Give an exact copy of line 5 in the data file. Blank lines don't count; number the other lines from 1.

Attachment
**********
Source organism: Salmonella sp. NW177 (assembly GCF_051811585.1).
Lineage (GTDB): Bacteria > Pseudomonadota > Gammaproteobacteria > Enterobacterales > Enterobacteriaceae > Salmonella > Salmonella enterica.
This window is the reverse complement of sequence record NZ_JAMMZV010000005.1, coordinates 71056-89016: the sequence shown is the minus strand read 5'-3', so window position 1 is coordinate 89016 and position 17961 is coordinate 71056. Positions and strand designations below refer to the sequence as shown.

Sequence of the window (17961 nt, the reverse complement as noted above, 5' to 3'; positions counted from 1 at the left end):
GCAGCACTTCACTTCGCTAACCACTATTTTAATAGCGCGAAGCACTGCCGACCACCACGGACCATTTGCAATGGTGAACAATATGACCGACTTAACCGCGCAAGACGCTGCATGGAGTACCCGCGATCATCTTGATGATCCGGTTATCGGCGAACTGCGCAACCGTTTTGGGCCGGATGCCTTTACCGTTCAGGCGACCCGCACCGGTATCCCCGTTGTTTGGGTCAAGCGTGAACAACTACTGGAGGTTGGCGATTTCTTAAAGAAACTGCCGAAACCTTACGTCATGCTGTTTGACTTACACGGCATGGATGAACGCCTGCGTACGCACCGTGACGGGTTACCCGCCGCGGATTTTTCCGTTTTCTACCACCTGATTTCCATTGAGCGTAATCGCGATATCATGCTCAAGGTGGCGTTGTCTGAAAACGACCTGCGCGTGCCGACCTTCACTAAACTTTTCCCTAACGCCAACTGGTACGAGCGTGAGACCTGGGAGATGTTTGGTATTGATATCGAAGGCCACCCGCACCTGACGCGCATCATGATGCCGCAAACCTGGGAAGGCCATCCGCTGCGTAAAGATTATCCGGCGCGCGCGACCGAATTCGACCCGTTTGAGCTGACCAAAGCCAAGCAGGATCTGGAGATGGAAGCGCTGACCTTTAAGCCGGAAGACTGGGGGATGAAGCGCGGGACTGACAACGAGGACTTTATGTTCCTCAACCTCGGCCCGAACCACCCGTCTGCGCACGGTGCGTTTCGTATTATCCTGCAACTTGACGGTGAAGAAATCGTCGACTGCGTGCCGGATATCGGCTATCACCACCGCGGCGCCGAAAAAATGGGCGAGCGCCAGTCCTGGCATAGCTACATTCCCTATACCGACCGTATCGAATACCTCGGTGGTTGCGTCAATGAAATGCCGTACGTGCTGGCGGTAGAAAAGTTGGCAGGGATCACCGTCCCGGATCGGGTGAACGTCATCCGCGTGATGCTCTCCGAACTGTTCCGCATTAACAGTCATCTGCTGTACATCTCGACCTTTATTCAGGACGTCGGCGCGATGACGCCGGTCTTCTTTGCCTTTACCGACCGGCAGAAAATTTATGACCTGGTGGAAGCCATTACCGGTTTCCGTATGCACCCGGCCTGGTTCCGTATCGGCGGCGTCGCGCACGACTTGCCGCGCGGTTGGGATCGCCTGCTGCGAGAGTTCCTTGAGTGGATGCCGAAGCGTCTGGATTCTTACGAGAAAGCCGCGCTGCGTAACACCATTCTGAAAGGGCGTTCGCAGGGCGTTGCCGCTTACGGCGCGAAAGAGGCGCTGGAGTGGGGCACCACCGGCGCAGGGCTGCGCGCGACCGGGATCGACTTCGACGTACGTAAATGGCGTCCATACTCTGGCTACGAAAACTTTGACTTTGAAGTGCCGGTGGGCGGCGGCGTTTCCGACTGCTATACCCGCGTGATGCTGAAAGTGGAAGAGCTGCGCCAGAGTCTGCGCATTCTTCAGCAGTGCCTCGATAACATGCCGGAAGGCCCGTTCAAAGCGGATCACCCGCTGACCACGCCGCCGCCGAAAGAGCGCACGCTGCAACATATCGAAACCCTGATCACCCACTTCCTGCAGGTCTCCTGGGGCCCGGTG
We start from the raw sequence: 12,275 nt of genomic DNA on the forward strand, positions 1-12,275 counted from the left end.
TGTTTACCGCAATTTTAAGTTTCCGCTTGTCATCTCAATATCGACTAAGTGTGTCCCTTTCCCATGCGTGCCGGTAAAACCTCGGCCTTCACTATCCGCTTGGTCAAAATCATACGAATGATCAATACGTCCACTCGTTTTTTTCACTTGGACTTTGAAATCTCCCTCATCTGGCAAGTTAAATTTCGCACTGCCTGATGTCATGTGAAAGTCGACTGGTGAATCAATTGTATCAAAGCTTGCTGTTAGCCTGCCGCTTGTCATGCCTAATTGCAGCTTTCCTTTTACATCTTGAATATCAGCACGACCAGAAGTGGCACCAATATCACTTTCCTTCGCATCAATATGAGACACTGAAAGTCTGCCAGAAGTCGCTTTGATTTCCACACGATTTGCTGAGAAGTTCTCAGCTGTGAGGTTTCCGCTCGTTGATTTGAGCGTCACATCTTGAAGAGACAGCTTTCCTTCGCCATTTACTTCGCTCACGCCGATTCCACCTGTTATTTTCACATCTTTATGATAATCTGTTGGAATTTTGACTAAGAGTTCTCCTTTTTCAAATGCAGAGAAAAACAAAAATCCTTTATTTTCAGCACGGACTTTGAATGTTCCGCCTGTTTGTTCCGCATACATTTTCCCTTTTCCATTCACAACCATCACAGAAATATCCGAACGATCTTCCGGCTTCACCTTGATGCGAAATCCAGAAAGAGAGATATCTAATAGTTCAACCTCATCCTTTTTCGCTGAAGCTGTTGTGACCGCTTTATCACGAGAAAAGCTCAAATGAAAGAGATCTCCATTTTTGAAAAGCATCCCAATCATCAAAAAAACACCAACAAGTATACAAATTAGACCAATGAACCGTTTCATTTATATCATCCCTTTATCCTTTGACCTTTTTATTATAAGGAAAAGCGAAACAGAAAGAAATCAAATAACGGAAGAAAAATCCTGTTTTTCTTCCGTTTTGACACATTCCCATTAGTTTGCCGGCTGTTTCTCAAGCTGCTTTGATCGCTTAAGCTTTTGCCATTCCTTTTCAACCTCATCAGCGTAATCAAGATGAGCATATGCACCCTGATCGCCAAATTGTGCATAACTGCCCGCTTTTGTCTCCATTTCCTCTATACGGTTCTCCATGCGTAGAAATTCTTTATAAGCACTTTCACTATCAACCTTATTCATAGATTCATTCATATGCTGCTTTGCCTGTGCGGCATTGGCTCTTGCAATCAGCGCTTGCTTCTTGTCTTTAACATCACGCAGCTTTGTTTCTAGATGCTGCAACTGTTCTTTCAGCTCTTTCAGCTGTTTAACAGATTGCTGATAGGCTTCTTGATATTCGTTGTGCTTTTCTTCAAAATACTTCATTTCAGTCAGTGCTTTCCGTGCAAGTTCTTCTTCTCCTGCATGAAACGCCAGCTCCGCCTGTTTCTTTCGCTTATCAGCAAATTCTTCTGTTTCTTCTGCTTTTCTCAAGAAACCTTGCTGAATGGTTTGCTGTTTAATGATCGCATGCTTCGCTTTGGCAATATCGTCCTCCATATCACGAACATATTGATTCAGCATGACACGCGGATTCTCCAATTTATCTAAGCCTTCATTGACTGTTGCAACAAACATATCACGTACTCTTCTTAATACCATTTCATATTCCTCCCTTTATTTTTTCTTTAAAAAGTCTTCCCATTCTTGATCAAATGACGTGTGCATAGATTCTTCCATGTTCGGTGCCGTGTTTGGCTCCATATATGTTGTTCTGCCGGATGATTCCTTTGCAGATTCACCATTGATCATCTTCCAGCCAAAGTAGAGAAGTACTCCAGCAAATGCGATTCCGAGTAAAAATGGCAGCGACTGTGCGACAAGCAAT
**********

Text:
GCAGCACTTCACTTCGCTAACCACTATTTTAATAGCGCGAAGCACTGCCGACCACCACGGACCATTTGCAATGGTGAACAATATGACCGACTTAACCGCGCAAGACGCTGCATGGAGTACCCGCGATCATCTTGATGATCCGGTTATCGGCGAACTGCGCAACCGTTTTGGGCCGGATGCCTTTACCGTTCAGGCGACCCGCACCGGTATCCCCGTTGTTTGGGTCAAGCGTGAACAACTACTGGAGGTTGGCGATTTCTTAAAGAAACTGCCGAAACCTTACGTCATGCTGTTTGACTTACACGGCATGGATGAACGCCTGCGTACGCACCGTGACGGGTTACCCGCCGCGGATTTTTCCGTTTTCTACCACCTGATTTCCATTGAGCGTAATCGCGATATCATGCTCAAGGTGGCGTTGTCTGAAAACGACCTGCGCGTGCCGACCTTCACTAAACTTTTCCCTAACGCCAACTGGTACGAGCGTGAGACCTGGGAGATGTTTGGTATTGATATCGAAGGCCACCCGCACCTGACGCGCATCATGATGCCGCAAACCTGGGAAGGCCATCCGCTGCGTAAAGATTATCCGGCGCGCGCGACCGAATTCGACCCGTTTGAGCTGACCAAAGCCAAGCAGGATCTGGAGATGGAAGCGCTGACCTTTAAGCCGGAAGACTGGGGGATGAAGCGCGGGACTGACAACGAGGACTTTATGTTCCTCAACCTCGGCCCGAACCACCCGTCTGCGCACGGTGCGTTTCGTATTATCCTGCAACTTGACGGTGAAGAAATCGTCGACTGCGTGCCGGATATCGGCTATCACCACCGCGGCGCCGAAAAAATGGGCGAGCGCCAGTCCTGGCATAGCTACATTCCCTATACCGACCGTATCGAATACCTCGGTGGTTGCGTCAATGAAATGCCGTACGTGCTGGCGGTAGAAAAGTTGGCAGGGATCACCGTCCCGGATCGGGTGAACGTCATCCGCGTGATGCTCTCCGAACTGTTCCGCATTAACAGTCATCTGCTGTACATCTCGACCTTTATTCAGGACGTCGGCGCGATGACGCCGGTCTTCTTTGCCTTTACCGACCGGCAGAAAATTTATGACCTGGTGGAAGCCATTACCGGTTTCCGTATGCACCCGGCCTGGTTCCGTATCGGCGGCGTCGCGCACGACTTGCCGCGCGGTTGGGATCGCCTGCTGCGAGAGTTCCTTGAGTGGATGCCGAAGCGTCTGGATTCTTACGAGAAAGCCGCGCTGCGTAACACCATTCTGAAAGGGCGTTCGCAGGGCGTTGCCGCTTACGGCGCGAAAGAGGCGCTGGAGTGGGGCACCACCGGCGCAGGGCTGCGCGCGACCGGGATCGACTTCGACGTACGTAAATGGCGTCCATACTCTGGCTACGAAAACTTTGACTTTGAAGTGCCGGTGGGCGGCGGCGTTTCCGACTGCTATACCCGCGTGATGCTGAAAGTGGAAGAGCTGCGCCAGAGTCTGCGCATTCTTCAGCAGTGCCTCGATAACATGCCGGAAGGCCCGTTCAAAGCGGATCACCCGCTGACCACGCCGCCGCCGAAAGAGCGCACGCTGCAACATATCGAAACCCTGATCACCCACTTCCTGCAGGTCTCCTGGGGCCCGGTG